I'll probably never think I'm good enough, but I'm deciding to look at it like that's one of my strengths. It keeps me humble, and keeps me working hard. So even when it's fifteen degrees and windy outside, and I've had to work late and am not getting to the barn until eight o'clock at night, I still give Runkle and our training 150%. I can't do anything less.



    That's really all I can say. Well done.

  2. Great post, girl. I totally relate. It's easy to get caught up in comparing ourselves or our horses to other partnerships in other circumstances. I think about it often, as one of the side effects of choosing to get an "older" green horse. You write tho that when hard luck runs out, all that's left is luck and talent. I agree - but would also add that our enjoyment is a critical piece of the puzzle. Someone who is loving every minute of the journey might arguably get farther than someone who has every advantage but none of that same fire.

    1. thats a REALLY good point. and definitely shouldn't be discounted. the fun of it is what gets me through the hard shit (say, months of hand walking and daily icing...)

  3. Learning to be happy with our best - even if it isn't The World's Best - takes so much maturity!

    1. hah and i suspect it might be a permanent struggle... worth it though!

  4. I definitely know these feels. And I totally agree that being aware of them makes them into a strength. I also think that talent doesn't win over hard work any day -- if you have the two combined, sure. Talent can't be taught, but it also leads people to get lazy. Hard work wins out any day, and you can change so much more about yourself than you realize through work.

    Luck, though, is a fickle mistress who cannot be tamed.

    1. yeah lucks a real bitch.

      I agree with you on the talent. altho I hate those lucky hoes that have both. and like, tons of money. that helps too :P

  5. I can slap together a couple of pictures and make Stinker look fabulous. But the reality is there is always a lot that isn't seen in the pictures. Sure I got a ribbon at the one show we went to, but that doesn't show that we were in last place by 10 points in an intro A dressage test....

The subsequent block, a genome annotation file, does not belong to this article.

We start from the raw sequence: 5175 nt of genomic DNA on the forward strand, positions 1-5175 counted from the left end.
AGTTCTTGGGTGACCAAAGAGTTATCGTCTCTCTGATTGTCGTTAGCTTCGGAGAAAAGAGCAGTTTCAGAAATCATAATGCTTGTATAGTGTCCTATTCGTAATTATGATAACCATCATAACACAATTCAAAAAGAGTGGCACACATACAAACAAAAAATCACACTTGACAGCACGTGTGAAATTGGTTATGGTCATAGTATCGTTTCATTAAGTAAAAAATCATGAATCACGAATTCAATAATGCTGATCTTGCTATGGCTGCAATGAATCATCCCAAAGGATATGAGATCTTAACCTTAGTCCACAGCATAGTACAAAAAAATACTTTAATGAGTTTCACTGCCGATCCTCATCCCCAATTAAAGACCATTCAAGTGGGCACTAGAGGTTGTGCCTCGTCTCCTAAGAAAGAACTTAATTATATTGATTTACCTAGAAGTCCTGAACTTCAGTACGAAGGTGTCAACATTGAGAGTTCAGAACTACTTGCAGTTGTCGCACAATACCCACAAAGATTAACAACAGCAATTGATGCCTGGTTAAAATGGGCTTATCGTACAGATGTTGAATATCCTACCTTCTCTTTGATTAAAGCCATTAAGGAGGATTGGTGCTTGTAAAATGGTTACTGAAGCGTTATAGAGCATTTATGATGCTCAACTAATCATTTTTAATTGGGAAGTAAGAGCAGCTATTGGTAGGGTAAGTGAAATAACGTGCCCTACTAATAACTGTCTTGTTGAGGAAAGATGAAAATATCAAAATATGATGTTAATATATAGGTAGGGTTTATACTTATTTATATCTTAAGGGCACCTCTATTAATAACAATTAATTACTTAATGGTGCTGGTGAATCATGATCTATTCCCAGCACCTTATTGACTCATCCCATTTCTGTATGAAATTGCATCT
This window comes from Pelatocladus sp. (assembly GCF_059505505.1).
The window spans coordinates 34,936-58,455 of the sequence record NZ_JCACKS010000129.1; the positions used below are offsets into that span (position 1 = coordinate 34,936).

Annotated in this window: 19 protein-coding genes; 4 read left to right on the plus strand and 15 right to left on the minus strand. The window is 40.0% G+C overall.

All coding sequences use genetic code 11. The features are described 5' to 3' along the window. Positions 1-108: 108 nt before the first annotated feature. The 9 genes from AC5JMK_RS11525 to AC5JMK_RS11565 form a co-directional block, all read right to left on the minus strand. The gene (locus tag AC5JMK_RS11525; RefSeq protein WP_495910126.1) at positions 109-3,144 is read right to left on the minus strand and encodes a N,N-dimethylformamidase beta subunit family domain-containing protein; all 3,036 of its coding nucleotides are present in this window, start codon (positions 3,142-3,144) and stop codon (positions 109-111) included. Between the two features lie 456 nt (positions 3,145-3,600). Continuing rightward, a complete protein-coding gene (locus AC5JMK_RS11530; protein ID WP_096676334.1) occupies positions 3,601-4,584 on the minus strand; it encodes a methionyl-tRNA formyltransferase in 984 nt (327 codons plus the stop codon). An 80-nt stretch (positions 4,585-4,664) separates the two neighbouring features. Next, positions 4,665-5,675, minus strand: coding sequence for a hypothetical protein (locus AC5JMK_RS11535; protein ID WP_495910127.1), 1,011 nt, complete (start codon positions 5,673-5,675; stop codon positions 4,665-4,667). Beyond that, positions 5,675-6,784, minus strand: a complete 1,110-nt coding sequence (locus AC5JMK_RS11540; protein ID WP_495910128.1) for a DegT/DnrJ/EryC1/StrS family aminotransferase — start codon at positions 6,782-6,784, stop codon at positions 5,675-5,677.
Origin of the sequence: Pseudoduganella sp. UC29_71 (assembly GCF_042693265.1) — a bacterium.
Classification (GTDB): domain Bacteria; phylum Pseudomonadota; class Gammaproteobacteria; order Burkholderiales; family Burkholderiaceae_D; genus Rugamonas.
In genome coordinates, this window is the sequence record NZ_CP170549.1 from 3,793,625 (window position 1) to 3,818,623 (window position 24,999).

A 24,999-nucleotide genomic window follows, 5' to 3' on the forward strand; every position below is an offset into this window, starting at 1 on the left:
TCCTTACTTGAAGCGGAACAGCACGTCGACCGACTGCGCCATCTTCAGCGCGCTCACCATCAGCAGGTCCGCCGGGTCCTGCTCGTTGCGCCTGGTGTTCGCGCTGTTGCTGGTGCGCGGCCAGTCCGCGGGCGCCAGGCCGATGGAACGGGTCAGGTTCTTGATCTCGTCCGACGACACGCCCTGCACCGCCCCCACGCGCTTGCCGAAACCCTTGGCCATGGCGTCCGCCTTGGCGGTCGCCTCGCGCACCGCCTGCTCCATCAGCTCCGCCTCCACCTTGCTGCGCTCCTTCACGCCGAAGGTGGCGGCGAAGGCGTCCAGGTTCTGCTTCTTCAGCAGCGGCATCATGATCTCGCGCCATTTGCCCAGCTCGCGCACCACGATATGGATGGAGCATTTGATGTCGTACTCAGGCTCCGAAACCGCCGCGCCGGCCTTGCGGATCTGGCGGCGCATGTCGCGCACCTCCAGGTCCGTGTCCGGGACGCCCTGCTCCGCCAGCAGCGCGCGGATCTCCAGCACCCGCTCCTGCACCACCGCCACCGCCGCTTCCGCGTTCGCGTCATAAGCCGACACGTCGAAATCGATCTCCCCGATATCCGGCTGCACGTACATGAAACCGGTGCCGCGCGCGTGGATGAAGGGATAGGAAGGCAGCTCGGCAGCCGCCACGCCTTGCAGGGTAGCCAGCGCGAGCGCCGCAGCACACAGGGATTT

You and Runkle are a fun pair and I think you are well matched. Plus pinkygate happened....

  6. I definitely understand the sentiments ringing through this post.

  7. That mare is gorgeous! Wow! She reminds me of Push. Chestnut, chrome, three... and batty as hell. He ended up in a great program with Hay Fever, but first shit had to hit the fan with his owner. She couldn't handle him and got him despite the fact that I warned her he would be too much horse for her. You can't beat yourself up because somebody else worked with that particular horse. Besides, you don't know what's going on in between those flowery updates or what kind of struggles they face. At the risk of sounding jaded, you don't even know if the mare is drugged to make her look that good. The work you have done with Runkle is admirable and shows that you are more than good enough. He is a sensitive horse who most people would have no business riding and you have had so much success with him already, despite the set backs. If someone just looked at your photos and didn't read your blog, they would have no idea that it wasn't all smooth sailing either! Besides, you can never be too humble when it comes to horses! Great post, as usual!


Post a Comment

I love comments so much, it makes me want to give you a BIG hug.

Popular Posts